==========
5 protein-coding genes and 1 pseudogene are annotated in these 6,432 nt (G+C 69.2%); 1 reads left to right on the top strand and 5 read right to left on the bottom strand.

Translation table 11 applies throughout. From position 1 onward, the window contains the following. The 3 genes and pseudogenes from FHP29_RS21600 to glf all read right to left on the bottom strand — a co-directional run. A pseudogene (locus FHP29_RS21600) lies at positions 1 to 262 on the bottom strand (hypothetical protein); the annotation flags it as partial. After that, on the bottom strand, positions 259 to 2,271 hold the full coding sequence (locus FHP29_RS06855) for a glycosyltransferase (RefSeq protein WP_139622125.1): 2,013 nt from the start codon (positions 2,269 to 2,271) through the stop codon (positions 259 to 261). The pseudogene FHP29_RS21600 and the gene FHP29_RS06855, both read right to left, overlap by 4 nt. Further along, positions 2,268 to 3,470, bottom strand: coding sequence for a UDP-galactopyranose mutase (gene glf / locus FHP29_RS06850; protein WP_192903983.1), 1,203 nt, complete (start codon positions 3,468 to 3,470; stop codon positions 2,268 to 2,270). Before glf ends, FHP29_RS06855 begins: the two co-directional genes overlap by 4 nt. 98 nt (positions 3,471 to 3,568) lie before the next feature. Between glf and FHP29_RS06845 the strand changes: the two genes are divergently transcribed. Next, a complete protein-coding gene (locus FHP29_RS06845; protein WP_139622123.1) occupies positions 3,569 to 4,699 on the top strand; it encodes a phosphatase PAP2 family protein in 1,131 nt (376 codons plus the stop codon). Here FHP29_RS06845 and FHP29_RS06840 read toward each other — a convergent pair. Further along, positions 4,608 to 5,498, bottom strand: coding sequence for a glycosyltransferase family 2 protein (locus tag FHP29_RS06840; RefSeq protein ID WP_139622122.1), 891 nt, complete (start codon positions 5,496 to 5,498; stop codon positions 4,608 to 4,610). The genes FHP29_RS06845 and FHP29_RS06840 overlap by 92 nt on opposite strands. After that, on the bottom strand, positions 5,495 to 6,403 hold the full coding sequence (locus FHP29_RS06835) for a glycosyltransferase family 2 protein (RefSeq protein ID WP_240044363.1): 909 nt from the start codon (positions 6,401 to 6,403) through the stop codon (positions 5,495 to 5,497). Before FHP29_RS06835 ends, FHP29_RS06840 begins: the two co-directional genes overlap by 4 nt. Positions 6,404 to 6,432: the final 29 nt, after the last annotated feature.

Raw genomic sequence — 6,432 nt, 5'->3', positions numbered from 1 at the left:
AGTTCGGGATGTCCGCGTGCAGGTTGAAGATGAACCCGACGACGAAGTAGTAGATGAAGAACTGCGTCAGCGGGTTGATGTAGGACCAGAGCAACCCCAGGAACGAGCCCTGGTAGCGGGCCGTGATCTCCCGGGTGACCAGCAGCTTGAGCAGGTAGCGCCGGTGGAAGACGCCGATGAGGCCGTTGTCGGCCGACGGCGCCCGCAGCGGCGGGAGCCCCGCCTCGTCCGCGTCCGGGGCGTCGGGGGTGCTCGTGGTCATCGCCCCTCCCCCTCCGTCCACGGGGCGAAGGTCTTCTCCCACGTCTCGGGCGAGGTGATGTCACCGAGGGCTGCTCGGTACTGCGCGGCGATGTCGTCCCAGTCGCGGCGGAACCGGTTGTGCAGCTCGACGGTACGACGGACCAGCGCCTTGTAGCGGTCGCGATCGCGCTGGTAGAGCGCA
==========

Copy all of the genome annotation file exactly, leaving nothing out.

5 protein-coding genes and 1 pseudogene are annotated in these 6,432 nt (G+C 69.2%); 1 reads left to right on the top strand and 5 read right to left on the bottom strand.

Translation table 11 applies throughout. From position 1 onward, the window contains the following. The 3 genes and pseudogenes from FHP29_RS21600 to glf all read right to left on the bottom strand — a co-directional run. A pseudogene (locus FHP29_RS21600) lies at positions 1 to 262 on the bottom strand (hypothetical protein); the annotation flags it as partial. After that, on the bottom strand, positions 259 to 2,271 hold the full coding sequence (locus FHP29_RS06855) for a glycosyltransferase (RefSeq protein WP_139622125.1): 2,013 nt from the start codon (positions 2,269 to 2,271) through the stop codon (positions 259 to 261). The pseudogene FHP29_RS21600 and the gene FHP29_RS06855, both read right to left, overlap by 4 nt. Further along, positions 2,268 to 3,470, bottom strand: coding sequence for a UDP-galactopyranose mutase (gene glf / locus FHP29_RS06850; protein WP_192903983.1), 1,203 nt, complete (start codon positions 3,468 to 3,470; stop codon positions 2,268 to 2,270). Before glf ends, FHP29_RS06855 begins: the two co-directional genes overlap by 4 nt. 98 nt (positions 3,471 to 3,568) lie before the next feature. Between glf and FHP29_RS06845 the strand changes: the two genes are divergently transcribed. Next, a complete protein-coding gene (locus FHP29_RS06845; protein WP_139622123.1) occupies positions 3,569 to 4,699 on the top strand; it encodes a phosphatase PAP2 family protein in 1,131 nt (376 codons plus the stop codon). Here FHP29_RS06845 and FHP29_RS06840 read toward each other — a convergent pair. Further along, positions 4,608 to 5,498, bottom strand: coding sequence for a glycosyltransferase family 2 protein (locus tag FHP29_RS06840; RefSeq protein ID WP_139622122.1), 891 nt, complete (start codon positions 5,496 to 5,498; stop codon positions 4,608 to 4,610). The genes FHP29_RS06845 and FHP29_RS06840 overlap by 92 nt on opposite strands. After that, on the bottom strand, positions 5,495 to 6,403 hold the full coding sequence (locus FHP29_RS06835) for a glycosyltransferase family 2 protein (RefSeq protein ID WP_240044363.1): 909 nt from the start codon (positions 6,401 to 6,403) through the stop codon (positions 5,495 to 5,497). Before FHP29_RS06835 ends, FHP29_RS06840 begins: the two co-directional genes overlap by 4 nt. Positions 6,404 to 6,432: the final 29 nt, after the last annotated feature.

Raw genomic sequence — 6,432 nt, 5'->3', positions numbered from 1 at the left:
AGTTCGGGATGTCCGCGTGCAGGTTGAAGATGAACCCGACGACGAAGTAGTAGATGAAGAACTGCGTCAGCGGGTTGATGTAGGACCAGAGCAACCCCAGGAACGAGCCCTGGTAGCGGGCCGTGATCTCCCGGGTGACCAGCAGCTTGAGCAGGTAGCGCCGGTGGAAGACGCCGATGAGGCCGTTGTCGGCCGACGGCGCCCGCAGCGGCGGGAGCCCCGCCTCGTCCGCGTCCGGGGCGTCGGGGGTGCTCGTGGTCATCGCCCCTCCCCCTCCGTCCACGGGGCGAAGGTCTTCTCCCACGTCTCGGGCGAGGTGATGTCACCGAGGGCTGCTCGGTACTGCGCGGCGATGTCGTCCCAGTCGCGGCGGAACCGGTTGTGCAGCTCGACGGTACGACGGACCAGCGCCTTGTAGCGGTCGCGATCGCGCTGGTAGAGCGCA